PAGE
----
- Historic Sites
We Mutually Pledge To Each Other Our Lives, Our Fortunes And Our Sacred Honor
The men who signed the Declaration of Independence had very few illusions about what they were risking. How much of what they pledged did they actually lose?
December 1962 | Volume 14, Issue 1
The tendency to stick together of the four delegates from South Carolina, all of whom were under thirty-four and all of whom studied at London’s Middle Temple, was further reflected in their war experiences. All four served in the Revolutionary forces. Even before signing the Declaration, the twenty-six-year-old Thomas Lynch had become invalided from a fever contracted while on recruiting duty in South Carolina. After three years of continuous illness, he set sail with his young wife for the West Indies, and both were lost at sea. All three of his young fellow delegates, Thomas Heyward, Jr., Arthur Middleton, and Edward Rutledge, fought to resist the British forces besieging Charleston. All three were captured. All three were imprisoned in the steaming British garrison at Saint Augustine. All three were exchanged after a year’s imprisonment. Finally, all three survived the war—although Thomas Heyward, Jr., had a near miss. Freed from the British prison, he was en route by ship to Philadelphia when he fell overboard and saved himself only by clinging to the rudder until his plight was discovered.
In addition to these five signers, the British also took as prisoner the wife of Francis Lewis of New York. Lewis, an aging retired merchant of considerable wealth, was absent on his congressional duties from his country house on Long Island when the occupying British forces seized and destroyed it and captured his wife. Mrs. Lewis was deprived of any bed or change of clothes during her imprisonment. The colonials, who were no more delicate about taking civilian women as military prisoners, finally exchanged the wives of the British paymaster general and of the British attorney general in New York for Mrs. Lewis, who was, however, too weakened by the ordeal to survive long.
Several of the signers lost their fortunes not to enemy action but in acts of private generosity for the public good. William Paca, long an articulate leader in Maryland politics, used his own money to outfit troops for the Continental Army. Thomas Nelson, Jr., of Virginia had started the independence ball rolling in May, 1776, when he introduced Edmund Pendleton’s resolution calling for independence at the Virginia convention in Williamsburg and then carried it to the Continental Congress in Philadelphia. During the last year of the Revolution, he took energetic military action. Having succeeded Jefferson as governor of Virginia, he gathered a militia of three thousand men and joined Washington in besieging the British forces in Yorktown. His own mansion there was known to be occupied by British officers. Nelson asked the American officers why it had been spared, and was told that it was out of respect for the private property of the governor of Virginia. Nelson urged that the artillery be turned on his house, and he was promptly accommodated. Two pieces were aimed at the building, and the shots riddled it, dislodging the occupants.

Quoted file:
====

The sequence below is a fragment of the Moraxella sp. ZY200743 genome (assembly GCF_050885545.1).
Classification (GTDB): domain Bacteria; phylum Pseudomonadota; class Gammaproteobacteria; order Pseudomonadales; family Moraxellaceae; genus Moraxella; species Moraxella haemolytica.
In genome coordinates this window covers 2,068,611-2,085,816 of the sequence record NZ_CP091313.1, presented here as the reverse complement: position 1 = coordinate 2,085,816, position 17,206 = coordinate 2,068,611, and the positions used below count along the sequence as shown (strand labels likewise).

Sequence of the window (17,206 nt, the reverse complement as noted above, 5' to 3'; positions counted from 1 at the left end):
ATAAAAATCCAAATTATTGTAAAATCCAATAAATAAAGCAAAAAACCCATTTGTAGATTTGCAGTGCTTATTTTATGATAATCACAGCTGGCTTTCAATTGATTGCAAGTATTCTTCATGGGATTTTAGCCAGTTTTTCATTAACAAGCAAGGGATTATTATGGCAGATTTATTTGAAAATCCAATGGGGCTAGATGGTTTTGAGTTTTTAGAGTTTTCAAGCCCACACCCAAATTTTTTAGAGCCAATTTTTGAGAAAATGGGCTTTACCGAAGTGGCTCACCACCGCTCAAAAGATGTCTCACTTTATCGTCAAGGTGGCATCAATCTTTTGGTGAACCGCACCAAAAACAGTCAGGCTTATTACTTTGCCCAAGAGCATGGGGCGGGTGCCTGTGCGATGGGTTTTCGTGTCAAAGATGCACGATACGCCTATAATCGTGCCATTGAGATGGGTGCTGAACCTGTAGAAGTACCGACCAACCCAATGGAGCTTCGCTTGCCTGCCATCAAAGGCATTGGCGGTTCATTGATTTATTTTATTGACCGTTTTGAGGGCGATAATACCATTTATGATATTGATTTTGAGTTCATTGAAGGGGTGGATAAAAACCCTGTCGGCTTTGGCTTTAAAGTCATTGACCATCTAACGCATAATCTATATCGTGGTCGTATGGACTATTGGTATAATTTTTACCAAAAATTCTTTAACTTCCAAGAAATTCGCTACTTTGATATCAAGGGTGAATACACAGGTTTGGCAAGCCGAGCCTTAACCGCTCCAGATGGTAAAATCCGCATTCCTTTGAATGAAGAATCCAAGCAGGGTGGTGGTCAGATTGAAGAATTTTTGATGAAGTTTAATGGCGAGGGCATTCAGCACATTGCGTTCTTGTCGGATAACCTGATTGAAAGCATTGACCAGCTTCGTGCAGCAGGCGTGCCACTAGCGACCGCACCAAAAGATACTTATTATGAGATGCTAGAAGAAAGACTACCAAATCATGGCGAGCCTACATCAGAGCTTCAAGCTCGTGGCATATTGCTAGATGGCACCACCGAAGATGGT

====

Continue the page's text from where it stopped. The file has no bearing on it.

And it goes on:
Others, too, lost their homes. The houses of William Ellery, Lewis Morris, and Josiah Bartlett were burned. Those of George Clymer, Lyman Hall, John Hart, William Floyd, William Hooper, Francis Hopkinson, and Arthur Middleton were destroyed or thoroughly ransacked. Altogether seventeen of the signers suffered extreme, and in some cases total, property losses. One in nine of them lost his life. But not one man of the fiftysix lost his “sacred honor.” Throughout the long ordeal of an often-floundering war, in a cause that at times seemed hopelessly lost, there was not among the fifty-six men a single defection—despite the reservations that some had had about independence at the beginning and despite the repeated sagging of popular support for the war.
When the war was over, the surviving signers continued active political careers, many of them extending into the early days of the republic after the unsatisfactory experiment of the Confederation. Two, Adams and Jefferson, became Presidents of the young republic, consecutively succeeding George Washington. Another, Samuel Huntington of Connecticut, was the only man, other than Washington and Adams, to receive any votes in the first presidential election in January, 1789. Three signers became Vice Presidents: Adams, Jefferson, and Elbridge Gerry of Massachusetts. Two became Justices of the United States Supreme Court : Samuel Chase of Maryland and James Wilson of Pennsylvania. There were few offices in the fledgling democracy that some signer did not fill. Four became United States senators; four, ambassadors; seventeen, governors of their states; fifteen, state judges, including nine chief justices; five, speakers of their state legislatures. There was no limit to their enthusiasm for public office, nor was their enthusiasm always tempered with prudence.